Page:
• Re:False flag? (Score:5, Informative)

    by Ralph Wiggam ( 22354 ) on Wednesday February 19, 2014 @02:12AM (#46283275) Homepage

    The Marine Corp's budget is $29B per year. An extra $10M would be an increase of 0.03%. The Department of Defense budget, minus the money spent on individual military branches, is $190B. $10M is 0.005% of that.

  • by Anonymous Coward on Wednesday February 19, 2014 @02:24AM (#46283323)

    It's not just the military or Iran. We choose to twittle our thumbs and write it off as a rarity. Most companies don't even realize the drastic damage its doing. When your competition in China has all your secrets and make identical clones of your products for a fraction of the price how do you expect to stay in business. Iran's impact is probably insignificant in the scheme of things. It's industrial espionage and 'theft' of proprietary information that's the major problem. Iran's just an exemplary example at the moment, but in reality most of these attacks are just swept under the carpet until the system breaks down utterly and completely. All the while you wonder why American companies are selling out there core businesses. There is nothing left the competition doesn't already have.

    The only answer to this problem is defaulting to hardened systems, moving away from auto-on for stupid default setting (macros, javascript, etc), etc.

    But your company uses Microsoft Windows? ohh never mind. Keep doing what your doing. I'm sure you'll survive given nobody ever went wrong with that!

  • by IgnorantMotherFucker ( 3394481 ) on Wednesday February 19, 2014 @02:47AM (#46283415) Homepage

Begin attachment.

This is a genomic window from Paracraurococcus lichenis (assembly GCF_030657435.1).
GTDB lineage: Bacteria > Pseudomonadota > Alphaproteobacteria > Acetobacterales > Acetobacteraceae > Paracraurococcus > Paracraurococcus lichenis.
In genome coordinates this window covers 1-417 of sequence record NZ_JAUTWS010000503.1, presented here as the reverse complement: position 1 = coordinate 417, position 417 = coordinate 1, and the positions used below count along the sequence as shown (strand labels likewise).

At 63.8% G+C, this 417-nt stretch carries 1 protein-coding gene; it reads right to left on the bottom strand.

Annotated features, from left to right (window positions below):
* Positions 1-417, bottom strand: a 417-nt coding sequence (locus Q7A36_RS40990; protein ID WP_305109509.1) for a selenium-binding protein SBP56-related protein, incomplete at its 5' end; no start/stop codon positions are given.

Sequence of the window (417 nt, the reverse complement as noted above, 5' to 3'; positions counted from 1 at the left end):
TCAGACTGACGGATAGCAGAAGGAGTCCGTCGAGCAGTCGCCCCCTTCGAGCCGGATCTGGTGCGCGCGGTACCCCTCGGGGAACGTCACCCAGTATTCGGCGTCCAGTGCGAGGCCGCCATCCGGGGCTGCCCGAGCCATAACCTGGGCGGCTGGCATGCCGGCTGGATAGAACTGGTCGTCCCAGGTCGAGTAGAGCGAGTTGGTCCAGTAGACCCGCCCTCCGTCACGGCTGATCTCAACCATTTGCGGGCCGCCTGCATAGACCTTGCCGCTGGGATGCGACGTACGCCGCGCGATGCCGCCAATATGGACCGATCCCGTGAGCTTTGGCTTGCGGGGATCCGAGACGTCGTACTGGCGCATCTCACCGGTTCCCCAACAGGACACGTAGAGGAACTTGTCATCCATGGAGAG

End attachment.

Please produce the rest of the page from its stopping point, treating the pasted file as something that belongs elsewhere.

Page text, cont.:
I know this because a client I once consulted for, sold 400,000 licenses for their Windows product to the Navy.

    Windows isn't so bad if it's properly locked down, but it's not really possible to do that unless all of your application are Windows Logo-compliant, for example they don't store end-user documents in the Program Files folder. I expect the military has a lot of homebrew software they absolutely need to use, that prevents Program Files from being locked down.

    Also everyone who actually administrates a windows box, has to actually know how to lock it down.

    The Navy's Smart Ship technology is being considered a success, because it has resulted in reduced manpower, workloads, maintenance and costs for sailors aboard the Aegis missile cruiser USS Yorktown. However, in September 1997, the Yorktown suffered a systems failure during maneuvers off the coast of Cape Charles, VA., apparently as a result of the failure to prevent a divide by zero in a Windows NT application. The zero seems to have been an erroneous data item that was manually entered. Atlantic Fleet officials said the ship was dead in the water for about 2 hours and 45 minutes. A previous loss of propulsion occurred on 2 May 1997, also due to software. Other system collapses are also indicated. [Source: Gregory Slabodkin, Software glitches leave Navy Smart Ship dead in the water, Government Computer News, 13 Jul 1998, PGN Stark Abstracting from http://www.gcn.com/gcn/1998/Ju... [gcn.com] ...

    ``Using Windows NT, which is known to have some failure modes, on a warship is similar to hoping that luck will be in our favor,'' said Anthony DiGiorgio, a civilian engineer with the Atlantic Fleet Technical Support Center in Norfolk.

"The way of the world is to praise dead saints and prosecute live ones." -- Nathaniel Howe